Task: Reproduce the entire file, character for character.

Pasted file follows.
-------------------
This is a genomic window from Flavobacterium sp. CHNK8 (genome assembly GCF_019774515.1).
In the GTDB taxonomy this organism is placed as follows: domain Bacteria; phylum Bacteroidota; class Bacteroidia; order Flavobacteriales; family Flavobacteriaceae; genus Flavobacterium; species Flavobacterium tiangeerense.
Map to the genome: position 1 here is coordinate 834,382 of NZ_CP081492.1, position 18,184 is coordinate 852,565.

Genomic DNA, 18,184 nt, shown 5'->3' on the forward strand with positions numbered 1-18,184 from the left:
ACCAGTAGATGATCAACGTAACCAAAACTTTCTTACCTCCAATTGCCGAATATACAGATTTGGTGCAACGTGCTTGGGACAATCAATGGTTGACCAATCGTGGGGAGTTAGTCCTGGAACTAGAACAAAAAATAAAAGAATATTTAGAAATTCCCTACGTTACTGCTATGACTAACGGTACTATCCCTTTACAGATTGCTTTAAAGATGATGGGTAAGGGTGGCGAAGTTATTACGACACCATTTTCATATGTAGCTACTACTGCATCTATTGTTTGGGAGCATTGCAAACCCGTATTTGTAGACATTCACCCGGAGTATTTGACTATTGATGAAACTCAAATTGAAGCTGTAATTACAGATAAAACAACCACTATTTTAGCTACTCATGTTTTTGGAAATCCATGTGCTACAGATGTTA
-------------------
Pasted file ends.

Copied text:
This is a genomic window from Flavobacterium sp. CHNK8 (genome assembly GCF_019774515.1).
In the GTDB taxonomy this organism is placed as follows: domain Bacteria; phylum Bacteroidota; class Bacteroidia; order Flavobacteriales; family Flavobacteriaceae; genus Flavobacterium; species Flavobacterium tiangeerense.
Map to the genome: position 1 here is coordinate 834,382 of NZ_CP081492.1, position 18,184 is coordinate 852,565.

Genomic DNA, 18,184 nt, shown 5'->3' on the forward strand with positions numbered 1-18,184 from the left:
ACCAGTAGATGATCAACGTAACCAAAACTTTCTTACCTCCAATTGCCGAATATACAGATTTGGTGCAACGTGCTTGGGACAATCAATGGTTGACCAATCGTGGGGAGTTAGTCCTGGAACTAGAACAAAAAATAAAAGAATATTTAGAAATTCCCTACGTTACTGCTATGACTAACGGTACTATCCCTTTACAGATTGCTTTAAAGATGATGGGTAAGGGTGGCGAAGTTATTACGACACCATTTTCATATGTAGCTACTACTGCATCTATTGTTTGGGAGCATTGCAAACCCGTATTTGTAGACATTCACCCGGAGTATTTGACTATTGATGAAACTCAAATTGAAGCTGTAATTACAGATAAAACAACCACTATTTTAGCTACTCATGTTTTTGGAAATCCATGTGCTACAGATGTTA